Fountain nestled into patio.

Fountain nestled into patio. Note that the downspout is tied into below-ground drains. A drain box is hidden beneath the small patio at the back step and two more will go into the gravel path.

I enjoy selecting the boulders that we install on our projects. Knowing that children were going to run the garden I wanted stones that were inviting to climb and play on while not being tipsy. Well, the horizontal stones at least. The vertical stone has more energy and divides the path from the patio. It also acts like a natural sculpture and will cast shadows and get enveloped in plants over time.Setting rocks to add to a bit of a Zen feel.

Setting rocks to add to a bit of a Zen feel.

Building the raised herb and vegetable bed.

Building the raised herb and vegetable bed.

We do enjoy building raised beds and encouraging our clients to grow food. This out of the way space next to the garage was far enough from the house to feel apart, but still visible from most anywhere. This meant that whatever was going to happen back here needed to be attractive. When finished we think it is just that.


Cut off valve for raised bed.

Cut off valve for raised bed.

The raised bed is tied into the ground-level bed’s irrigation. The bypass valve allows the bed to stay dry if it is left fallow. When looking at ball-valves an easy way to remember if the valve is open or not is to imagine the flow of water. If the handle is in-line with the pipe the water can flow through. If the handle is crossing the pipe it is stopping the flow. The raised bed, freshly completed with the drip tubing visible shows the landscape installation from an unconventional perspective. It looks good coming and going.

View from back across the raised bed.

View from back across the raised bed.

The Savannah Holly, below, are already the height of the fence. In about three years they should be quite a bit taller than the enclosure. They make wonderful living screens that attract wildlife with their winter-bearing fruit. They also help as sound barrier to help with the noises that come with living so close to neighboring houses.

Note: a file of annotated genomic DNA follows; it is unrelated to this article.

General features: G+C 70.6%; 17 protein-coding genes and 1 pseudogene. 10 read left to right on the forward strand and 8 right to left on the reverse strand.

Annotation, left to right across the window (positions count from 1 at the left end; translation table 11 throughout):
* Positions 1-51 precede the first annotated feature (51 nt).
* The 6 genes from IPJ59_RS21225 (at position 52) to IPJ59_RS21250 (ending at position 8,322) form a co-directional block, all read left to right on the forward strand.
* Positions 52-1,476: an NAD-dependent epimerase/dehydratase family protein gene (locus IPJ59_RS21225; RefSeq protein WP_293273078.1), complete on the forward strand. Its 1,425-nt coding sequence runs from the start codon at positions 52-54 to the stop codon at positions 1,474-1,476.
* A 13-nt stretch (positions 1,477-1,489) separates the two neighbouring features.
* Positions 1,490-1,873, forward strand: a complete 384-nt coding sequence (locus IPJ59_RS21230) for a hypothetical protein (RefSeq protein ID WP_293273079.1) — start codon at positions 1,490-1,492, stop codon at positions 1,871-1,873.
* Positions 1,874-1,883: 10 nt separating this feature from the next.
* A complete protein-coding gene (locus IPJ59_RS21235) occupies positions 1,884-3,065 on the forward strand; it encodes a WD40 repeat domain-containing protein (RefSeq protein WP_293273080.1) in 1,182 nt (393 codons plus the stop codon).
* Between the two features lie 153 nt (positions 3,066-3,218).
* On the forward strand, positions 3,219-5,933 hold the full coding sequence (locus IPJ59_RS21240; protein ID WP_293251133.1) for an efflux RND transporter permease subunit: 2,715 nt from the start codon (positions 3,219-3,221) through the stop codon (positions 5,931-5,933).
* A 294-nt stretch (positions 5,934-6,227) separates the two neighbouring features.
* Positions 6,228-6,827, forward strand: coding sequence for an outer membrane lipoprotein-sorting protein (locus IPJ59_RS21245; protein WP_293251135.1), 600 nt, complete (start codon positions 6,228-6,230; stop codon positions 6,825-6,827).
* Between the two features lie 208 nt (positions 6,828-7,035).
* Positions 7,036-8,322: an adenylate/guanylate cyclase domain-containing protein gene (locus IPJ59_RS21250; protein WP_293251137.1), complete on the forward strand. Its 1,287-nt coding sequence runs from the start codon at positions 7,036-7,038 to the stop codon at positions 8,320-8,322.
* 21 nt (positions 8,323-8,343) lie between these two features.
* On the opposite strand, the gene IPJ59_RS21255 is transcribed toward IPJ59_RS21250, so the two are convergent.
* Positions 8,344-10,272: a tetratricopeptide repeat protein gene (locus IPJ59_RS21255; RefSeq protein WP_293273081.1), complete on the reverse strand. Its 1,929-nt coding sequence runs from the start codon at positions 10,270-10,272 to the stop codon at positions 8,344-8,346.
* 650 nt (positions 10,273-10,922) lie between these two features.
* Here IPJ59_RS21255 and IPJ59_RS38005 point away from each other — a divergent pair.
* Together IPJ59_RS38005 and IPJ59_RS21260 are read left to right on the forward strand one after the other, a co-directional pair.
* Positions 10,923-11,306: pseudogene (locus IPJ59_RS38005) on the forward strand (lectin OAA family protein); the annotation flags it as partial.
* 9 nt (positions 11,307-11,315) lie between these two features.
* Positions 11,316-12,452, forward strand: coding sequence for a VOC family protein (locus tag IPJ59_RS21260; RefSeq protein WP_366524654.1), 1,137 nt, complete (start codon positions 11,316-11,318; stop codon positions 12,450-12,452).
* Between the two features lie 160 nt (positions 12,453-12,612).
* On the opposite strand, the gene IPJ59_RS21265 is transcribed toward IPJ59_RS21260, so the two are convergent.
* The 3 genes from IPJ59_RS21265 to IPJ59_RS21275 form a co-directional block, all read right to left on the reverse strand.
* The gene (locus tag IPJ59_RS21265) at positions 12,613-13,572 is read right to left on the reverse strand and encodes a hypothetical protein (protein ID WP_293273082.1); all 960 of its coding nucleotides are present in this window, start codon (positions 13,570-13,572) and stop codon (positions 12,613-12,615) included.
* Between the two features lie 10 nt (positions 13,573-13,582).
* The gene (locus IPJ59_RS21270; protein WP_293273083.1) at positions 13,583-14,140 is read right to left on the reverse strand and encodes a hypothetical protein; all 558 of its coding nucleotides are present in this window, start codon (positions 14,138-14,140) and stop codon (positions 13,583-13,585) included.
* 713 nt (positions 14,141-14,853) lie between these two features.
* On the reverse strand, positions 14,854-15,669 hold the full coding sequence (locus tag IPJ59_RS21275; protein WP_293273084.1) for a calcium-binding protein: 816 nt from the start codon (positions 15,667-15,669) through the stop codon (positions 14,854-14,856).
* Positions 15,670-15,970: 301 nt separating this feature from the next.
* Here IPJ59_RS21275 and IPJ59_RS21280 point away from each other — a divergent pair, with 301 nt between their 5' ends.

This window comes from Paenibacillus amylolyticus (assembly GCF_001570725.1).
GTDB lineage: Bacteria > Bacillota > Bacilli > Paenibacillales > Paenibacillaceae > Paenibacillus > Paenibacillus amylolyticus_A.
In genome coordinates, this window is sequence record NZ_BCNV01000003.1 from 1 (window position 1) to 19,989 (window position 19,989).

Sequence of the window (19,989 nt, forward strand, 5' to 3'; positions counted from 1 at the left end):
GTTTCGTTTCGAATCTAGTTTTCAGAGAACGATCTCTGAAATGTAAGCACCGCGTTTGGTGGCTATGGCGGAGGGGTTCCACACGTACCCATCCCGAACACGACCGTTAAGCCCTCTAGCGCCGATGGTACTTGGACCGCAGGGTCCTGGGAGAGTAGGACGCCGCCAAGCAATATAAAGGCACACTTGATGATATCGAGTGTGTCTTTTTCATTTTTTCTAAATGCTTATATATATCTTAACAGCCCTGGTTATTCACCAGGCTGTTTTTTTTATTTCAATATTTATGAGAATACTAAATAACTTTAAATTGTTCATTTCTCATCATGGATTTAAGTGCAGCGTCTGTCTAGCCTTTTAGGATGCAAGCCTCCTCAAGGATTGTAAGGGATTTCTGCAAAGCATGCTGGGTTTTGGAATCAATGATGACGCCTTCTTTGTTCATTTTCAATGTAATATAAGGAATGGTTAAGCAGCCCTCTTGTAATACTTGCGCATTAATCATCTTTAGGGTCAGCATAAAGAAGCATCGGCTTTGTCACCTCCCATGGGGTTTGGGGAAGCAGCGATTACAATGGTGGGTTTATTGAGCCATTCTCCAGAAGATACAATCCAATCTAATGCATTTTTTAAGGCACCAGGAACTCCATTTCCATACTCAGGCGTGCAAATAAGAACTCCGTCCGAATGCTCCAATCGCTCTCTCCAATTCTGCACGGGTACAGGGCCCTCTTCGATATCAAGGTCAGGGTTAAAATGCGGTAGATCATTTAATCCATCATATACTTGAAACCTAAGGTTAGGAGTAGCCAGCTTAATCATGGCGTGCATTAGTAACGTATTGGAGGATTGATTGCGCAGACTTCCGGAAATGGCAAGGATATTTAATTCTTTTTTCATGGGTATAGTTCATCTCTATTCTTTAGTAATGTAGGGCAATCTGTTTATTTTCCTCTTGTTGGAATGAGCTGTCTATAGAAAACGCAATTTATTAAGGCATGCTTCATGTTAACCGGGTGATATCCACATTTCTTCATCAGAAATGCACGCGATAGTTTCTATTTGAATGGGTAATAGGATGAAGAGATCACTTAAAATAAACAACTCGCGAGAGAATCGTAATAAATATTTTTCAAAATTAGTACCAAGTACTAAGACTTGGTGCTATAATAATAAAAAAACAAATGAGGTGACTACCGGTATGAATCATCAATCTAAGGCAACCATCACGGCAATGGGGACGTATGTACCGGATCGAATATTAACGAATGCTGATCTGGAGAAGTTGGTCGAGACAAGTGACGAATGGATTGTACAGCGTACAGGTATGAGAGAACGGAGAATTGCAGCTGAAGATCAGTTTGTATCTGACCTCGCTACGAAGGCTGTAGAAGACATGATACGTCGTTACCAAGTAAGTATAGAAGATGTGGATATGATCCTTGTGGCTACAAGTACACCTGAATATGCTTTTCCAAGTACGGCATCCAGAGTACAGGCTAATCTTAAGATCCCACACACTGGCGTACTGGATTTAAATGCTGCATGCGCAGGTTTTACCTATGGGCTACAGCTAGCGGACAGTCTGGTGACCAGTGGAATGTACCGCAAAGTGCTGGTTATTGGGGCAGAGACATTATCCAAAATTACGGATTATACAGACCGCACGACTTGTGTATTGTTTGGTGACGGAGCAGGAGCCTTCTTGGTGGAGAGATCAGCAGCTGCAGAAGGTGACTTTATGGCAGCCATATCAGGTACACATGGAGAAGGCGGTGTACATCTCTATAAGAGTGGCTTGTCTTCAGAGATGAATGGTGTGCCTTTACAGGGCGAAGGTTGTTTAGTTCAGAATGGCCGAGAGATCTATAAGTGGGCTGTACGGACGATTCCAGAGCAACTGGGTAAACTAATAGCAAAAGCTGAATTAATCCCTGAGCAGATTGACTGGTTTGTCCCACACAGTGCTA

A row of Savannah holly.

A row of Savannah holly. Note the make-shift bridge over there irrigation and drainage line using a piece of flagstone. The blue pipes show where drain boxes are located.

The couple had already added a pagoda and the metal screen when we came back for some after photos. The leaves from the tree were dropping like mad and getting the site cleaned up between shots was a challenge. I know some people insist you have to have professional photographs of your work. But that is not always practical or affordable. I think having realistic shots has equal merit. What do you think?

Path to gravel driveway from screen porch.

Path to gravel driveway from screen porch.

The vine on the post is an Evergreen wisteria, Millettia reticulata. They are more tender than the Chinese wisteria and as the name indicates remain green all year. The flowers are a deep purple and it can flower more than once during the year.

Pergola and flagstone patioOne of the great things about a patio where the stone is set into dirt is that the water can still seep down in the spaces between the stones; the gravel we infill with does not hinder the permeability of the patio. This means the large tree will still get plenty of water to its roots.

Pergola and Flagstone patioIt is so nice to come back and see lovely hanging plants and garden art. The plant in the right bottom corner is a Queen Emma crinumn lily, Crinum augustum. We first saw them, and I feel in love with them, at Peakerwood Gardens in Hempstead Texas.

Happy Gardening from Shawn and Laurin!